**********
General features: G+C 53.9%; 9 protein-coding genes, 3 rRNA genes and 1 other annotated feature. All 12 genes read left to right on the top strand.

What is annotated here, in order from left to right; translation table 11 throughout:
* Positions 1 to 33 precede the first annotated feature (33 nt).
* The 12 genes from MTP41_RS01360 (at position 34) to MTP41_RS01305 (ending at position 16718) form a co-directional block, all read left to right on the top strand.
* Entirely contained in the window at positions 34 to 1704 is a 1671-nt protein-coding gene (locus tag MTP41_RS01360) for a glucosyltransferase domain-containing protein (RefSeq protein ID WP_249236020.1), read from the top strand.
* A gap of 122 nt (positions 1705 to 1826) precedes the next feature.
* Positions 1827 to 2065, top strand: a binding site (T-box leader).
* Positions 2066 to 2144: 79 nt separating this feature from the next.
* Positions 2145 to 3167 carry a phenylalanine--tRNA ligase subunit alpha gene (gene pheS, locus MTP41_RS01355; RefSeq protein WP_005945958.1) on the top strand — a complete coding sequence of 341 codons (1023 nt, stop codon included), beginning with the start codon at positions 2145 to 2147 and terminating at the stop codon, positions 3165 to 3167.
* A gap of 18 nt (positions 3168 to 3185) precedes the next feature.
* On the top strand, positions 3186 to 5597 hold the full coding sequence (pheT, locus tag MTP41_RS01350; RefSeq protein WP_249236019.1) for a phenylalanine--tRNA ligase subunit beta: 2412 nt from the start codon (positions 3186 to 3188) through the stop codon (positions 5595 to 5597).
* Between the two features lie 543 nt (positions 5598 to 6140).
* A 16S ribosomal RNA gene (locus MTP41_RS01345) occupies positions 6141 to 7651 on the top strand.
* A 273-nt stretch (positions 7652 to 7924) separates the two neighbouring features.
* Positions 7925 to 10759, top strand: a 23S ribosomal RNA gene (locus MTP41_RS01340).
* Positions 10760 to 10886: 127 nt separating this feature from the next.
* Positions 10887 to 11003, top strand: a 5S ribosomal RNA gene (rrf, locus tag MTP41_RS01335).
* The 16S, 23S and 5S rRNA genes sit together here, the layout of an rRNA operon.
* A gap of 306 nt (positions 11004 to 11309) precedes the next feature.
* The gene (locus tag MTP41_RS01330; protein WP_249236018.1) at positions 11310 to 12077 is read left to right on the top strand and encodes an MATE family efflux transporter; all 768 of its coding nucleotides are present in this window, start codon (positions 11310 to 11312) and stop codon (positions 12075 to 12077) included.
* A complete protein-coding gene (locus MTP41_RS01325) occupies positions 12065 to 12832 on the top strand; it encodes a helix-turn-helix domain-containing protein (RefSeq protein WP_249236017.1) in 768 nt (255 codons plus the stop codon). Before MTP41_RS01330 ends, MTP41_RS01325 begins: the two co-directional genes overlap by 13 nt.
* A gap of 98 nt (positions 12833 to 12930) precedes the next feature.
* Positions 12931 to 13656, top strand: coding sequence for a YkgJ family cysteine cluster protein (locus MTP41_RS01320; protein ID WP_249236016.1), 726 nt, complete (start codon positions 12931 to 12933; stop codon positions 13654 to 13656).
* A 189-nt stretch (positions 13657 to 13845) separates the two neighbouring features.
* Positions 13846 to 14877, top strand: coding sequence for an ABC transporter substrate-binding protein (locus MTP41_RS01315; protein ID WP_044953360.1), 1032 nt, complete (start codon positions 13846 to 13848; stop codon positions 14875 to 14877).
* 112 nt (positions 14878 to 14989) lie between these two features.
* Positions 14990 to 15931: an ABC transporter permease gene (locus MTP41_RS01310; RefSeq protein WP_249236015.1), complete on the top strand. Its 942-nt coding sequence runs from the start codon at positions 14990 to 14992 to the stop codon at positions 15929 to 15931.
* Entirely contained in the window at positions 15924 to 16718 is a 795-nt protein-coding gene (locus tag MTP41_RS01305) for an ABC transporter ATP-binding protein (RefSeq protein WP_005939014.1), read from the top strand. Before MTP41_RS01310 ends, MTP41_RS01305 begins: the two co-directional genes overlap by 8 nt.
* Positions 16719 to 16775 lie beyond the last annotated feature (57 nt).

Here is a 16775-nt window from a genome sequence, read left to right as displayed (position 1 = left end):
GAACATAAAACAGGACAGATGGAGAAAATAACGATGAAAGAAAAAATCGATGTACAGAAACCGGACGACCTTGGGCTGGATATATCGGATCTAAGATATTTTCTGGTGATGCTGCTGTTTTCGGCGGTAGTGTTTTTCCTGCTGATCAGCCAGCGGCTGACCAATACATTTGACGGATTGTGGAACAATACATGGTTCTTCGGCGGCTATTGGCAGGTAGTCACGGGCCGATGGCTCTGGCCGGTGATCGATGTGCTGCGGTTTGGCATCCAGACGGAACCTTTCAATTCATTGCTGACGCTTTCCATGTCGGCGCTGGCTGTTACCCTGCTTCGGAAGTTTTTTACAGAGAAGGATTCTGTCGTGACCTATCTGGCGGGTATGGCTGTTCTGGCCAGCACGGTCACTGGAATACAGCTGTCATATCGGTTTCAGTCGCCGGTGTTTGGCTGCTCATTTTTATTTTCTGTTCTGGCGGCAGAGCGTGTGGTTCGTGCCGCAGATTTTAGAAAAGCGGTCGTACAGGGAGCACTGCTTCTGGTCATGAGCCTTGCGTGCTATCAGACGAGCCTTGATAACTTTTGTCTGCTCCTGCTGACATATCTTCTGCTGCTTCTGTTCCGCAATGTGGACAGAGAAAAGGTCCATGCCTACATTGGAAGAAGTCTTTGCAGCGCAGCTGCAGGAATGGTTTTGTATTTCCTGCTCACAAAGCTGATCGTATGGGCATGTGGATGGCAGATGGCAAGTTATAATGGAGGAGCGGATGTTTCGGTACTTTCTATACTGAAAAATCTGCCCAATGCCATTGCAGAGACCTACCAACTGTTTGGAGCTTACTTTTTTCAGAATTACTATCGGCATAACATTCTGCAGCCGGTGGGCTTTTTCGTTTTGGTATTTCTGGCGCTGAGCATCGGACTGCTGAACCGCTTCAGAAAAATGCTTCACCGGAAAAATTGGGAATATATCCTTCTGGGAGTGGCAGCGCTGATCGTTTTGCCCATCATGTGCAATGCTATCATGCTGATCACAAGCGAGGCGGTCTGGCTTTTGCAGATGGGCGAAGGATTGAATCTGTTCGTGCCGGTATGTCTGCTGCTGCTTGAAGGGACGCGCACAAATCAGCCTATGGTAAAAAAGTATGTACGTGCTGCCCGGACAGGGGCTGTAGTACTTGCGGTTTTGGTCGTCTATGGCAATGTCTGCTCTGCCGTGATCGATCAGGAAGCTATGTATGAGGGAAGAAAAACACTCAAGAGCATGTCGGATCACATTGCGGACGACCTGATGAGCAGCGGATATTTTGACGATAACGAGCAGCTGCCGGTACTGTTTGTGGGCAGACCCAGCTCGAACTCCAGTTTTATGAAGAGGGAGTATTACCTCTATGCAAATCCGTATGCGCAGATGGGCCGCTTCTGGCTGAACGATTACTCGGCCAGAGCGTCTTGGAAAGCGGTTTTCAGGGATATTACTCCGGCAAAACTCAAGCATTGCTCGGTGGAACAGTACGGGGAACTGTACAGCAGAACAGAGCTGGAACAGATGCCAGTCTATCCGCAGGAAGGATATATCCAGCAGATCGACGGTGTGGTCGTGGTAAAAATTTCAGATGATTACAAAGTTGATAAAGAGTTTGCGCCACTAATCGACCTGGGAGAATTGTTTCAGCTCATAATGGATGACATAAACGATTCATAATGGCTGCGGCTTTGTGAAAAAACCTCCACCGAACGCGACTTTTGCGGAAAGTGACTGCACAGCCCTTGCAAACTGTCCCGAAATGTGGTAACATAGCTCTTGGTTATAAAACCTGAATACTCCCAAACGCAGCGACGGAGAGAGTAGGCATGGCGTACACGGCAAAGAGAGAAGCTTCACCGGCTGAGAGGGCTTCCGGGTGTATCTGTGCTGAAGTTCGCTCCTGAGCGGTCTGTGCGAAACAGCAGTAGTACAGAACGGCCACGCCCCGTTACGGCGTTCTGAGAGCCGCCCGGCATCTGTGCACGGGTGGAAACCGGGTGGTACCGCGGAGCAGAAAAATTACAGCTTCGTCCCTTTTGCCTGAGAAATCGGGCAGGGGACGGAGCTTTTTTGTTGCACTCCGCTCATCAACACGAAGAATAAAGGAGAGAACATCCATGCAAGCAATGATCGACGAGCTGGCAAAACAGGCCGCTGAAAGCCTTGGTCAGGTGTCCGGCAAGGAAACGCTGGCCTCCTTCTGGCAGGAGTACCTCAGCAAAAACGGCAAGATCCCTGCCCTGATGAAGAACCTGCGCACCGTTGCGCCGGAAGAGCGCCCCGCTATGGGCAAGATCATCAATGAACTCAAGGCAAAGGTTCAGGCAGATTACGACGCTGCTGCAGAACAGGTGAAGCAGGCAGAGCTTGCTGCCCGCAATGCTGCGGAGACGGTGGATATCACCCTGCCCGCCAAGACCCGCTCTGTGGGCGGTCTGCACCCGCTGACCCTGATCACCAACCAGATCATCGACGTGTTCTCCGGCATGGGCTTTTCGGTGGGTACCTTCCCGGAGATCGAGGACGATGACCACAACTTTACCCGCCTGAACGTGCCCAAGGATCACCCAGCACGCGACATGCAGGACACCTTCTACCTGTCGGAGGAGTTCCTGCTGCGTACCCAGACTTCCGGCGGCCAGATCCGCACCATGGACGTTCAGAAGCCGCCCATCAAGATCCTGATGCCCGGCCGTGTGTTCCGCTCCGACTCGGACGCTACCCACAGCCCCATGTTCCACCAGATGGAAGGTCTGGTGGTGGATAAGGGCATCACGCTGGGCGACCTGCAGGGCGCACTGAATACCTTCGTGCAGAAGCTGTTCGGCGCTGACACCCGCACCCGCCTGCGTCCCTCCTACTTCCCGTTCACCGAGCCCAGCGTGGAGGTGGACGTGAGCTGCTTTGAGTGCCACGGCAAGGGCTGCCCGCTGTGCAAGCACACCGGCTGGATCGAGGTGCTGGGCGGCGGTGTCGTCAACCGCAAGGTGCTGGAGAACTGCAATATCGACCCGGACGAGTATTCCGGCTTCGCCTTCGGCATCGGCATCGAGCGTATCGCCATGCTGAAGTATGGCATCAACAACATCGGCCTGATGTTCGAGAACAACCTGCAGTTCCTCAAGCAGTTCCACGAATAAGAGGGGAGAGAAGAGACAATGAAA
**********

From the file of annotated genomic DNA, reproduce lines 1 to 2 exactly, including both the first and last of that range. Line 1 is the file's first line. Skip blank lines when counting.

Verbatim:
General features: G+C 53.9%; 9 protein-coding genes, 3 rRNA genes and 1 other annotated feature. All 12 genes read left to right on the top strand.

What is annotated here, in order from left to right; translation table 11 throughout: